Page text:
Having a projector bulb burst five minutes into the screening of your first feature film and watching a very influential person get up and leave the room should be high on any filmmaker’s list of Things To Avoid.  I tried to put the recurring image of Richard Pena, Director of The New York Film Festival, out of my mind.  But there he was, in instant replay in my head, over and over, and over, rising from his seat and heading for the exit. Fortunately, we had our big screening still ahead of us, in the Panorama section of The Berlin International Film Festival aka Berlinale.

Official Trailer (2:07)

I’d seen How To Be Louise so many times, I did not need to watch it again.  But the chance to see it anonymously, surrounded by hundreds of film lovers, was too tempting an opportunity to miss.  What if they didn’t get it?  What if they booed?  What if, God forbid, they walked out?  Heck, I'd already weathered that.  It would be instructive.  It would be a once in a lifetime experience.  And it would be important to know if and when they didn't 'get it'.

To my joy (and great relief) none of my dark fantasies came to pass.  They LOVED it.  They laughed everywhere I hoped they would and then some.  Their applause over the final credits sounded like thunder.  I was beaming.  My face hurt from smiling.  The Berlin Festival crowd got our film.  I couldn’t wait to tell Mr. Green.  

After spending a good thirty minutes mastering the basics of German pay phones, I rushed to call him with about three pounds of Deutsche Marks.

On the fourth ring he answered: “Oh Annie.  I’m so glad you called.  Where are the long pants?  For Frank.  I can’t find any clean long pants.”   The demands of life with the one-year old I’d left him to take care of were much more pressing than my news and I think Mr. Green listened to only part of my recap before he cut me off with a quick congratulations, signing off to get back to his charge.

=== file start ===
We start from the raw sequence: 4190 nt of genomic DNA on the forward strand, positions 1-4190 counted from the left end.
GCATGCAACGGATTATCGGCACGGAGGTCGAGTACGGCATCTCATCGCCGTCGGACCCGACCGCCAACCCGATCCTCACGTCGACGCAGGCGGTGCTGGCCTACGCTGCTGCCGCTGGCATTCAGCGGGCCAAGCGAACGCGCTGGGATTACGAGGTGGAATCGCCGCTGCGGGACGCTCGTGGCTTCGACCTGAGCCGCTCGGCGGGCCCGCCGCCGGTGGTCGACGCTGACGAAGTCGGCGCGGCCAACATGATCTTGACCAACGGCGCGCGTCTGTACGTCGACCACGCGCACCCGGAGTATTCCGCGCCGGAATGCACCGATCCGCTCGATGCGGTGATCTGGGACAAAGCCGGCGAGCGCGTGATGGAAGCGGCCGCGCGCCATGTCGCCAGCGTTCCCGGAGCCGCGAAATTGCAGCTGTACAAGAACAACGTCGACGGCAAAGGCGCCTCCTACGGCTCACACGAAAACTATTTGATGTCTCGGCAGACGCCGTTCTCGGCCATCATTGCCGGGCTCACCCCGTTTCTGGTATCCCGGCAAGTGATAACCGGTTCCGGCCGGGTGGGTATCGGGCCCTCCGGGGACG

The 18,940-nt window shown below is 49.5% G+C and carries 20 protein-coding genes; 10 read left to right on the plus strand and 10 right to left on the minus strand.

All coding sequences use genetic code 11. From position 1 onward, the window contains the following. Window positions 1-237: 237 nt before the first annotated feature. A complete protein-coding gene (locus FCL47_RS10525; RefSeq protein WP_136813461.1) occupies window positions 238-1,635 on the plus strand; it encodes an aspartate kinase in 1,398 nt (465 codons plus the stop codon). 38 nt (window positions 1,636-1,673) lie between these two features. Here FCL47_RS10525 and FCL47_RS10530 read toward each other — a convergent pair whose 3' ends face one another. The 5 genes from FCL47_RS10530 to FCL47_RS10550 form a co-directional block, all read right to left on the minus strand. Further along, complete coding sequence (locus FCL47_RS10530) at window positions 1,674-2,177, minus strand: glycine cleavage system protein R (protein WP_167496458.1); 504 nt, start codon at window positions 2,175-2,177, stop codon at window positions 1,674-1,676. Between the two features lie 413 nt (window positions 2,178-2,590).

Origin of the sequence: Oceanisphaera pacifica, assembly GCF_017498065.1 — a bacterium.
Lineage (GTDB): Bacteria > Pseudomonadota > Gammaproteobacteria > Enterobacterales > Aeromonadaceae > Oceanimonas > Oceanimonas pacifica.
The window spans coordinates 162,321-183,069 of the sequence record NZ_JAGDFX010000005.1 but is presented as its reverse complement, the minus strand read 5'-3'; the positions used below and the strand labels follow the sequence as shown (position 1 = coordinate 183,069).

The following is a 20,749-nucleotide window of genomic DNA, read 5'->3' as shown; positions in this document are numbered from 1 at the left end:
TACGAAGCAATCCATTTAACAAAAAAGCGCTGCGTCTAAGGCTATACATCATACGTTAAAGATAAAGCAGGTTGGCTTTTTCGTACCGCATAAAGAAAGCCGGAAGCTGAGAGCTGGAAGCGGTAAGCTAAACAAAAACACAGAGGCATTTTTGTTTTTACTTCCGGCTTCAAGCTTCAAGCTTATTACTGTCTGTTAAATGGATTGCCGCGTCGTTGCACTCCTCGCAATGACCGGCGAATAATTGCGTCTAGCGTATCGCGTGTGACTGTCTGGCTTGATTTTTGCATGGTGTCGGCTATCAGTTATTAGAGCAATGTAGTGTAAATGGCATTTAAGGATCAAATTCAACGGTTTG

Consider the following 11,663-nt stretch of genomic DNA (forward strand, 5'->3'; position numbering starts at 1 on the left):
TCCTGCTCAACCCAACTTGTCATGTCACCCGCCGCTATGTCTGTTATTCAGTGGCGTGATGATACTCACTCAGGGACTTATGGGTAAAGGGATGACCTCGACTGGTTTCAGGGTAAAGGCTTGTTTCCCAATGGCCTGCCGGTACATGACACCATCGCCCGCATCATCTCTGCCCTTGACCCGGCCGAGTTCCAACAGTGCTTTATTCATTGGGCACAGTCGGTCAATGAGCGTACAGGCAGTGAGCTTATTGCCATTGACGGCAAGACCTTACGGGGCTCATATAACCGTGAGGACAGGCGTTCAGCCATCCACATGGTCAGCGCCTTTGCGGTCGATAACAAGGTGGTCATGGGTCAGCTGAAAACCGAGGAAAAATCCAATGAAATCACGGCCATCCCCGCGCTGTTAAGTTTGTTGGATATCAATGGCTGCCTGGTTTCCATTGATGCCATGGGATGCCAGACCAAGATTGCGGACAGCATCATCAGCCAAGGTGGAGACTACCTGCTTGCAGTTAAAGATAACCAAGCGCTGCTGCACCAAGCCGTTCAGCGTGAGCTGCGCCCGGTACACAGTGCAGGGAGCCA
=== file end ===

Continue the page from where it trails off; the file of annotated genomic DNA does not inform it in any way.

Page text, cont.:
Frank, age one

Frank, age one

Berlin

Berlin

I headed for the airport with invitations to more film festivals but again without a distribution deal.  But I left Berlin having connected with a lot more filmmakers.  And the more peers I met, the more I realized that my plan and vision were extremely naive.  Here I figured, I’ve done my part, I made the film.  Come and get it.  A lot of these other filmmakers were taking a different attitude.  They were planning on spending a year on the festival circuit.  My idea of hitting two or three festivals and finding a distributor started to seem laughable.

(to be continued)

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Go Big or Go Bust: New Efficiency Model - It's the Tiny Little Actions (Part 4)

So I’ve dropped all semblance of an attempt to wrest control of the direction of this story and am going with the flow.  

It was the end of February of 1987 when we finished shooting the second half of How To Be Louise.  To my eye, the dailies were stunning.  The performances by Lea Floden and Bruce McCarty were beyond my wildest dreams.  The performances by the circle of friends they’d cast in the other roles were equally top-notch, friends like theatrical legends Maggie Burke and Lisa Emery, Mary Carol Johnson, Hollywood and tv regular Josh Pais, and Michael Patrick King (who went on to write, produce and direct Sex and the City, The Comeback and more). 

Lea Floden and Bruce McCarty in the scene about which  The   New York Post  said: "This is very sexy."

Lea Floden and Bruce McCarty in the scene about which The New York Post said: "This is very sexy."

Lisa Emery, Josh Pais and Steve Simpson

Lisa Emery, Josh Pais and Steve Simpson

Josh Pais (dancing with himself in the mirror), Mary Carol Johnson and Lea Floden

Josh Pais (dancing with himself in the mirror), Mary Carol Johnson and Lea Floden

Michael Patrick King and Alice Spivak on the steps of the WIlliamsburgh Savings Bank on Broadway near Peter Luger's

Michael Patrick King and Alice Spivak on the steps of the WIlliamsburgh Savings Bank on Broadway near Peter Luger's

Maggie Burke